Spatial distribution of chemical components in aerosol particles as determined from secondary electron yield measurements: Implications for mechanisms of multicomponent aerosol crystallization

Paul J. Ziemann, Peter H McMurry

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Abstract

Secondary electron yield measurements were used to determine the distribution of chemical components in multicomponent aerosol particles formed by crystallization from aqueous solution droplets. Yield measurements were made by measuring the charge acquired by a beam of particles as they passed through an electron beam (100-600 eV energy) inside a high-vacuum apparatus. Yields were sufficiently different for certain compounds that measurements made on two-component particles could be used to obtain information on the spatial distribution of components. Variations in chemical composition as a function of depth beneath the particle surface were ascertained from the energy dependence of the measured yields, since the electron penetration depth, and therefore the probe depth, increases with electron energy. The results for mixed NaCl-NH4Cl particles indicate that the distribution of components within these particles is relatively homogeneous, while measurements made on mixed NaCl-NaNO3, particles are indicative of particles having a heterogeneous core-shell morphology. Results for mixed Na2SO4-(NH4)2SO4 particles are ambiguous, probably because of the complexity of the phase diagram of this system. It appears that the mechanism by which aerosol particles crystallize, and therefore the resulting distribution of chemical components within particles, is strongly dependent on particle composition and environmental variables.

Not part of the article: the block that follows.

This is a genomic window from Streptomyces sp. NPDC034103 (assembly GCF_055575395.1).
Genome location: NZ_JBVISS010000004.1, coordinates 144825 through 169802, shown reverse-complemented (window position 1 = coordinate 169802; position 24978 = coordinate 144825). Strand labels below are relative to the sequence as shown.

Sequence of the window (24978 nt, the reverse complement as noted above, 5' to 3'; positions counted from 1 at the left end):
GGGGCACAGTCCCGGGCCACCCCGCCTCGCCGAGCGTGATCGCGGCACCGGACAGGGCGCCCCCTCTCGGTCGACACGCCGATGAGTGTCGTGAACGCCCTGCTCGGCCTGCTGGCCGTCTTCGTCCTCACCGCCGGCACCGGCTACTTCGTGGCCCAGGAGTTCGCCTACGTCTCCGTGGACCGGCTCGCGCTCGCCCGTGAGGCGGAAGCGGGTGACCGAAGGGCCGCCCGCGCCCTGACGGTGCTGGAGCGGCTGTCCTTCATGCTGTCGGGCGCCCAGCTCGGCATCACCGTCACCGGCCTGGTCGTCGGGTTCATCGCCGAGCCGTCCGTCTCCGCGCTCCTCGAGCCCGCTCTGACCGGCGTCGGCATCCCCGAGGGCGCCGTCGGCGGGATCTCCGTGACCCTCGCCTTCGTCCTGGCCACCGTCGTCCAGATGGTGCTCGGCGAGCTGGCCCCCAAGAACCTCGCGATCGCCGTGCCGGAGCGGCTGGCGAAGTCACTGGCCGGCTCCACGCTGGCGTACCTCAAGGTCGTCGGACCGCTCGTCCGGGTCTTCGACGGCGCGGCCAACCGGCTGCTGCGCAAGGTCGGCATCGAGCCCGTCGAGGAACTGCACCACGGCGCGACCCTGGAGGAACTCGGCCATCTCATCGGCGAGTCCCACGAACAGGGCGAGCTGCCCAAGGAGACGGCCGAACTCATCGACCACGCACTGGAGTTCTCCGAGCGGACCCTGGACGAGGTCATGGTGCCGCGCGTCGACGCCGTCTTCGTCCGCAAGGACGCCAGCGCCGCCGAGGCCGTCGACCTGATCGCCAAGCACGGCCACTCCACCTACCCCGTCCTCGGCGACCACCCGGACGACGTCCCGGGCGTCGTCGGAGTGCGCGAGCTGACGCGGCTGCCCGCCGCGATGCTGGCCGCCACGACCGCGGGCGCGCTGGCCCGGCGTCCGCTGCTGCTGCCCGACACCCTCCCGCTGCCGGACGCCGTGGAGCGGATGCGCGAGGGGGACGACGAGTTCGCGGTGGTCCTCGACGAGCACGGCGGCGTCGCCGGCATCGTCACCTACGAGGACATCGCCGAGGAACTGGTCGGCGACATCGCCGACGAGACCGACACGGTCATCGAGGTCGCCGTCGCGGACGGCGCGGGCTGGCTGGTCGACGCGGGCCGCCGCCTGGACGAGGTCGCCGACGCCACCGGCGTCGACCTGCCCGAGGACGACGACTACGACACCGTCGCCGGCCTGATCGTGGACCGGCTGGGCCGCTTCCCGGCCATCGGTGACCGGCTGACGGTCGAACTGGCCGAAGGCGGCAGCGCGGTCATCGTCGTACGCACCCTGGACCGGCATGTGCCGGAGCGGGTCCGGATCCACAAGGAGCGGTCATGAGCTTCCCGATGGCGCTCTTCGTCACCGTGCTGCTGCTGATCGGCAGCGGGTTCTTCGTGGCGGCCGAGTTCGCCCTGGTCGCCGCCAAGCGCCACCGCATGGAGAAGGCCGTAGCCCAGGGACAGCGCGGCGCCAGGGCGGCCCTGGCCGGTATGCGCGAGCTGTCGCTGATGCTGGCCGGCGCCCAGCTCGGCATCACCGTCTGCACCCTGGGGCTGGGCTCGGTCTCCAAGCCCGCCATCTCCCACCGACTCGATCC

Original languageEnglish (US)
Pages (from-to)250-258
Number of pages9
JournalJournal of Colloid And Interface Science
Volume193
Issue number2
DOIs
StatePublished - Sep 15 1997

Keywords

  • Aerosol
  • Atmospheric particles
  • Crystallization
  • Particle beam
  • Secondary electron yield

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